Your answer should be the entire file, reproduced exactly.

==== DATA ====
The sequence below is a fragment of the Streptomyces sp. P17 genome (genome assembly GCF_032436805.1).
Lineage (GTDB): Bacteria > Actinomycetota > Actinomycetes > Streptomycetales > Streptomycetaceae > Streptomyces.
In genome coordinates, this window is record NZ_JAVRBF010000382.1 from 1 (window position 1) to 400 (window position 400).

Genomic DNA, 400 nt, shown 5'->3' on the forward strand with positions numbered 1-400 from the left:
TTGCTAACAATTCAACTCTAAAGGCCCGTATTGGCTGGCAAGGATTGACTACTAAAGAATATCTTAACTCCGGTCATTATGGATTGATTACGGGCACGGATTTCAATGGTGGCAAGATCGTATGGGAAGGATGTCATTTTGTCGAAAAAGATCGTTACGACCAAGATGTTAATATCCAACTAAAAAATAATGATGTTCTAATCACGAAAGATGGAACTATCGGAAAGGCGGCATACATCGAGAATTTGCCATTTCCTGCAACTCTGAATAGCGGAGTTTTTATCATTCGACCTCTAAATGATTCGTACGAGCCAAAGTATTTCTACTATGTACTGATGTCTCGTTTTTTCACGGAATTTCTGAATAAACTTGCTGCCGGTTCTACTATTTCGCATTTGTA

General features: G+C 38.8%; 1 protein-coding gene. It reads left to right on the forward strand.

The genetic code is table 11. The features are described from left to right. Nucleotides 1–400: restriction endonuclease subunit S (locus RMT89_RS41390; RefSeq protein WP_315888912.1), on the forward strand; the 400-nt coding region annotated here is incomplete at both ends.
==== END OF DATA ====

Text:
The sequence below is a fragment of the Streptomyces sp. P17 genome (genome assembly GCF_032436805.1).
Lineage (GTDB): Bacteria > Actinomycetota > Actinomycetes > Streptomycetales > Streptomycetaceae > Streptomyces.
In genome coordinates, this window is record NZ_JAVRBF010000382.1 from 1 (window position 1) to 400 (window position 400).

Genomic DNA, 400 nt, shown 5'->3' on the forward strand with positions numbered 1-400 from the left:
TTGCTAACAATTCAACTCTAAAGGCCCGTATTGGCTGGCAAGGATTGACTACTAAAGAATATCTTAACTCCGGTCATTATGGATTGATTACGGGCACGGATTTCAATGGTGGCAAGATCGTATGGGAAGGATGTCATTTTGTCGAAAAAGATCGTTACGACCAAGATGTTAATATCCAACTAAAAAATAATGATGTTCTAATCACGAAAGATGGAACTATCGGAAAGGCGGCATACATCGAGAATTTGCCATTTCCTGCAACTCTGAATAGCGGAGTTTTTATCATTCGACCTCTAAATGATTCGTACGAGCCAAAGTATTTCTACTATGTACTGATGTCTCGTTTTTTCACGGAATTTCTGAATAAACTTGCTGCCGGTTCTACTATTTCGCATTTGTA

General features: G+C 38.8%; 1 protein-coding gene. It reads left to right on the forward strand.

The genetic code is table 11. The features are described from left to right. Nucleotides 1–400: restriction endonuclease subunit S (locus RMT89_RS41390; RefSeq protein WP_315888912.1), on the forward strand; the 400-nt coding region annotated here is incomplete at both ends.